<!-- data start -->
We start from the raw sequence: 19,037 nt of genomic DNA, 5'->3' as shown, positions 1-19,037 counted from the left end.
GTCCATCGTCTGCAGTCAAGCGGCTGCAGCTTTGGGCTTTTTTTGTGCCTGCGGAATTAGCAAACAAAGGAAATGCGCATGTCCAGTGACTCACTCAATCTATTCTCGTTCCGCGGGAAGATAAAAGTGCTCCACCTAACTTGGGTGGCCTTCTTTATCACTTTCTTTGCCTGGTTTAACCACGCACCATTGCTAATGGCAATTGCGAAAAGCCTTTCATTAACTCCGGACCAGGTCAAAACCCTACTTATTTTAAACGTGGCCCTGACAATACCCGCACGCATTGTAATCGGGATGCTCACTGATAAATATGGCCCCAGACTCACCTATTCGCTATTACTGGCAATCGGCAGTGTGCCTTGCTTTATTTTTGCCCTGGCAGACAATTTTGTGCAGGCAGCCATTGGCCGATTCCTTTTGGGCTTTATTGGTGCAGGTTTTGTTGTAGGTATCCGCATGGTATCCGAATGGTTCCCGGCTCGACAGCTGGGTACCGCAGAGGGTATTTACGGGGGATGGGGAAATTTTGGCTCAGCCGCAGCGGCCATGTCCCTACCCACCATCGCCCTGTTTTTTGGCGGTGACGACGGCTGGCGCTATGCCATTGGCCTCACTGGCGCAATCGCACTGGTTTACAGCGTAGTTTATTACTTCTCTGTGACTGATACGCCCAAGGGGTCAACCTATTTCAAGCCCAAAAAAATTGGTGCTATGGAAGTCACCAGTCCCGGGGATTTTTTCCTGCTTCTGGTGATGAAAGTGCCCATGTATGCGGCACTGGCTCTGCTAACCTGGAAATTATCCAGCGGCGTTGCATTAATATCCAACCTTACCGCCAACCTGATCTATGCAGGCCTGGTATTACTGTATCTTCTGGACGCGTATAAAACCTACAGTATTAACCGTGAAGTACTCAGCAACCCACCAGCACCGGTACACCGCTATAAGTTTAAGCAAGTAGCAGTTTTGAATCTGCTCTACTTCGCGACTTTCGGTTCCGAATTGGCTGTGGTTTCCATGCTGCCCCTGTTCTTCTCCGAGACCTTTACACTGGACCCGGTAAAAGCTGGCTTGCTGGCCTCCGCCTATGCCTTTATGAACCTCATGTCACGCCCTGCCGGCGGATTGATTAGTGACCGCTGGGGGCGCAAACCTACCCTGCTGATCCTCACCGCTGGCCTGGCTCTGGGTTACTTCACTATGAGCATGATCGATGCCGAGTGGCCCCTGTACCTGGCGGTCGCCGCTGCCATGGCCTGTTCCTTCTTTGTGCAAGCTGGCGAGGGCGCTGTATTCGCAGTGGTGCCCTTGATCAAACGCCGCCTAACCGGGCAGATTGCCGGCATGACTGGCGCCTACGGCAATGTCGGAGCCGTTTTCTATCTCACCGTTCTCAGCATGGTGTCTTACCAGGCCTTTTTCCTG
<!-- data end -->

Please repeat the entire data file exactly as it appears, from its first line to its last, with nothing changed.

We start from the raw sequence: 19,037 nt of genomic DNA, 5'->3' as shown, positions 1-19,037 counted from the left end.
GTCCATCGTCTGCAGTCAAGCGGCTGCAGCTTTGGGCTTTTTTTGTGCCTGCGGAATTAGCAAACAAAGGAAATGCGCATGTCCAGTGACTCACTCAATCTATTCTCGTTCCGCGGGAAGATAAAAGTGCTCCACCTAACTTGGGTGGCCTTCTTTATCACTTTCTTTGCCTGGTTTAACCACGCACCATTGCTAATGGCAATTGCGAAAAGCCTTTCATTAACTCCGGACCAGGTCAAAACCCTACTTATTTTAAACGTGGCCCTGACAATACCCGCACGCATTGTAATCGGGATGCTCACTGATAAATATGGCCCCAGACTCACCTATTCGCTATTACTGGCAATCGGCAGTGTGCCTTGCTTTATTTTTGCCCTGGCAGACAATTTTGTGCAGGCAGCCATTGGCCGATTCCTTTTGGGCTTTATTGGTGCAGGTTTTGTTGTAGGTATCCGCATGGTATCCGAATGGTTCCCGGCTCGACAGCTGGGTACCGCAGAGGGTATTTACGGGGGATGGGGAAATTTTGGCTCAGCCGCAGCGGCCATGTCCCTACCCACCATCGCCCTGTTTTTTGGCGGTGACGACGGCTGGCGCTATGCCATTGGCCTCACTGGCGCAATCGCACTGGTTTACAGCGTAGTTTATTACTTCTCTGTGACTGATACGCCCAAGGGGTCAACCTATTTCAAGCCCAAAAAAATTGGTGCTATGGAAGTCACCAGTCCCGGGGATTTTTTCCTGCTTCTGGTGATGAAAGTGCCCATGTATGCGGCACTGGCTCTGCTAACCTGGAAATTATCCAGCGGCGTTGCATTAATATCCAACCTTACCGCCAACCTGATCTATGCAGGCCTGGTATTACTGTATCTTCTGGACGCGTATAAAACCTACAGTATTAACCGTGAAGTACTCAGCAACCCACCAGCACCGGTACACCGCTATAAGTTTAAGCAAGTAGCAGTTTTGAATCTGCTCTACTTCGCGACTTTCGGTTCCGAATTGGCTGTGGTTTCCATGCTGCCCCTGTTCTTCTCCGAGACCTTTACACTGGACCCGGTAAAAGCTGGCTTGCTGGCCTCCGCCTATGCCTTTATGAACCTCATGTCACGCCCTGCCGGCGGATTGATTAGTGACCGCTGGGGGCGCAAACCTACCCTGCTGATCCTCACCGCTGGCCTGGCTCTGGGTTACTTCACTATGAGCATGATCGATGCCGAGTGGCCCCTGTACCTGGCGGTCGCCGCTGCCATGGCCTGTTCCTTCTTTGTGCAAGCTGGCGAGGGCGCTGTATTCGCAGTGGTGCCCTTGATCAAACGCCGCCTAACCGGGCAGATTGCCGGCATGACTGGCGCCTACGGCAATGTCGGAGCCGTTTTCTATCTCACCGTTCTCAGCATGGTGTCTTACCAGGCCTTTTTCCTG